[ExI] roboburgers to go
eugen at leitl.org
Fri Sep 27 10:22:24 UTC 2013
On Thu, Sep 26, 2013 at 07:46:41PM -0700, Keith Henson wrote:
> > Question please, what does a father teach a son today, assuming access to the collective wisdom of years represented by this group?
> > Anders, Kelly, Eugen, Keith, anyone else especially fathers, what do we do now, coach?
I don't see my kid much, unfortunately, so options are naturally
limited. I see no point in pushing kids nevermind turning play
into chores, so the best you can do is to encourage some activities.
So far I don't see anything off-scale what would warrant focused
> Was thinking about this very topic recently and have no idea.
> Virtually everything I know, particularly mechanical skills, is
Some mechanical skills are hard to automate. Working automation
assumes supply of cheap energy, materials and capital. Some of us
expect a prolonged period where such are scarce, and so need to plan in
for absence of some of what we take for granted today.
> obsolete. Who needs to rebuild a carburetor? Set the points in a
> distributor? Replace the vertical amplifier in a TV with magnetic
We have a big problem: too much magic. Magic is really neat, but
it takes huge supply chains, and turns into an unfixable brick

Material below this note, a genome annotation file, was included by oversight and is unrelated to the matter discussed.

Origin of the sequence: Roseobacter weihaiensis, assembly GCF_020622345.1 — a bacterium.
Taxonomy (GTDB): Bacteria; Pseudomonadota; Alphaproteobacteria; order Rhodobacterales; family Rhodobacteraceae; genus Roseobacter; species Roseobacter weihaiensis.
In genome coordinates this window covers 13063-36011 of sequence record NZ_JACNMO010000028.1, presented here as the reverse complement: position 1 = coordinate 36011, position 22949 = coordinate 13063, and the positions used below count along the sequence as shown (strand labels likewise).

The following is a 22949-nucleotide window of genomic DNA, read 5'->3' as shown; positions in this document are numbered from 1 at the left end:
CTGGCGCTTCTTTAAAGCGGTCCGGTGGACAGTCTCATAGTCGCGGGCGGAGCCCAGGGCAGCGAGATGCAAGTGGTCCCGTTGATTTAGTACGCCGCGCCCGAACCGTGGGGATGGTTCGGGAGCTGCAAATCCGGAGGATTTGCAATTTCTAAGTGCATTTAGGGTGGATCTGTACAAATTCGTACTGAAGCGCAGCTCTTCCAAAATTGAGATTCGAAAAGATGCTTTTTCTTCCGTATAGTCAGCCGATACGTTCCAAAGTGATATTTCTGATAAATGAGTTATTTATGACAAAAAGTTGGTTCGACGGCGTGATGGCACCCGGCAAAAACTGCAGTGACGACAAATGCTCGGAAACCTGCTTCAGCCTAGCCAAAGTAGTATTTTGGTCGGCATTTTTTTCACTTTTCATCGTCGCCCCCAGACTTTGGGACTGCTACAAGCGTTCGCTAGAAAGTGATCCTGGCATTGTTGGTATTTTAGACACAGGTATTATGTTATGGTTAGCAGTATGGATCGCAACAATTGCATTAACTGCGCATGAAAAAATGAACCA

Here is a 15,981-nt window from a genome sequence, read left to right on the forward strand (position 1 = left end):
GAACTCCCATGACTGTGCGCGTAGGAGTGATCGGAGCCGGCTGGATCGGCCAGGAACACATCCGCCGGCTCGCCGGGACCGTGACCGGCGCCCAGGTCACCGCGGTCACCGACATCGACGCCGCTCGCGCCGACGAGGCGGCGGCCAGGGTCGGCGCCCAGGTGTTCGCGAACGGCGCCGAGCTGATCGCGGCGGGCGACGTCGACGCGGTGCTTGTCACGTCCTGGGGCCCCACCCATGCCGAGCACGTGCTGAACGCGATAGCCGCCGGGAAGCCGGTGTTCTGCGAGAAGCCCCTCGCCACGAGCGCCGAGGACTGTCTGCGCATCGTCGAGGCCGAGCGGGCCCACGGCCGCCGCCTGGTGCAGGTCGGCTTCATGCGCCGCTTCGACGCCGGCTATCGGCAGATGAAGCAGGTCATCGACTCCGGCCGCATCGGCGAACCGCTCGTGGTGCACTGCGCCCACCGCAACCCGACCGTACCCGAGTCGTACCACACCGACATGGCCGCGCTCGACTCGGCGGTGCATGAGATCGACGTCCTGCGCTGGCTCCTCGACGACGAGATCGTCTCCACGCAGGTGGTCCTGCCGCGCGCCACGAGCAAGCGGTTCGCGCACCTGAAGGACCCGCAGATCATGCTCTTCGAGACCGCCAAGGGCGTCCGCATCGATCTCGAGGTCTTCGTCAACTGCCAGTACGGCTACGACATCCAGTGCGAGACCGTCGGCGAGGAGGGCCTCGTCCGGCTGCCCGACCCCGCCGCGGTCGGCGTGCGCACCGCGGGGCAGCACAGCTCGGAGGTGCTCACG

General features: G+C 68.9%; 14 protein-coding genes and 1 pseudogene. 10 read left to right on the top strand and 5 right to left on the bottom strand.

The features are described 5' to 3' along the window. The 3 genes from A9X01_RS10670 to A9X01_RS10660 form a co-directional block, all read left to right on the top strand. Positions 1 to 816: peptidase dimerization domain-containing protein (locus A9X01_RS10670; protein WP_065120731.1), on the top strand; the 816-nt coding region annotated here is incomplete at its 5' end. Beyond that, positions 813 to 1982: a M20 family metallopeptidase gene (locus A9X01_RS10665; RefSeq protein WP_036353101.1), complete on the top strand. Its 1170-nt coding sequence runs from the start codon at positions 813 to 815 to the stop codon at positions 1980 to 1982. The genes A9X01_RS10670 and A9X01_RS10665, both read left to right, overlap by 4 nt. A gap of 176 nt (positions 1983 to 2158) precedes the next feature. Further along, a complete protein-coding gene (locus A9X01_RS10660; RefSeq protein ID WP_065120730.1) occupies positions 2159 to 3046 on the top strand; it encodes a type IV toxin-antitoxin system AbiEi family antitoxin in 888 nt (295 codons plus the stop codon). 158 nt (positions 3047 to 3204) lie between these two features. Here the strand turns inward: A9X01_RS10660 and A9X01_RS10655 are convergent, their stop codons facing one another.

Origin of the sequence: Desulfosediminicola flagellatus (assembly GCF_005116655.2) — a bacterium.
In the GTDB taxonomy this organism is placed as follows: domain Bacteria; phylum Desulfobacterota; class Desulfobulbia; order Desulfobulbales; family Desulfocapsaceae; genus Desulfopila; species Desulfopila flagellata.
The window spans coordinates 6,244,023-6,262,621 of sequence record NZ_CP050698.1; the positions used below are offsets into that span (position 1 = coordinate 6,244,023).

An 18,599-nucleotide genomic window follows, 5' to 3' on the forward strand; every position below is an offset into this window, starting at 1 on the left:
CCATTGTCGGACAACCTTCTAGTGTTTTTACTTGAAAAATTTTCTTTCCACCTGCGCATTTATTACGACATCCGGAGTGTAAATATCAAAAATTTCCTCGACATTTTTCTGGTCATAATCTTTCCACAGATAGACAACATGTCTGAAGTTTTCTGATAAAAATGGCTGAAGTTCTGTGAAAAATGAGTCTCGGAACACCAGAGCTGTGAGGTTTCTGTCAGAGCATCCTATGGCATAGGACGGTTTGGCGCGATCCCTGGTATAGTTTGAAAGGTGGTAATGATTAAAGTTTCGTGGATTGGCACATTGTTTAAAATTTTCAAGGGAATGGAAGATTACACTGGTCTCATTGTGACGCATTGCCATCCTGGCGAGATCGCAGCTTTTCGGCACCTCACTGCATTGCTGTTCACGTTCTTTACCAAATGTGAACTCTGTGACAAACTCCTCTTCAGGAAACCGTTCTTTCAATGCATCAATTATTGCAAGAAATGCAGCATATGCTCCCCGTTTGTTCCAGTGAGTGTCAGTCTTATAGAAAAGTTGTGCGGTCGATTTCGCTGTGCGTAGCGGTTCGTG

if the fairy dust supply stops. Regression in capabilities might
require use of technology many have completely forgotten ever
existed. We will need more fixer-uppers and more engineers which
are not just glorified trained monkeys. E.g. what I see in
IT these days is utterly appalling.
> It's almost as bad as chipping rocks to get a sharp edge (which I can also do).
Let's hope you won't need to teach these skills.
> Long list of skills that are utterly out of date.
You can never quite know in advance.
> When I was about 7 I remember watching my father rebuild a fuel pump
> for a late 1949s vintage car. Those skills were useful, though I
> don't think I ever rebuilt a fuel pump myself. I am hard pressed to
> think of a skill I could pass on to someone of that age.
Kids like to disassemble things, and taking things apart is even
instutionalized in kindergartens. The problem is finding things to
take apart which is rewarding. Magic is rarely that way.
Few pick take to abstraction like fishes to water, you need physical
layer activities to prime the process, and provide reference points.
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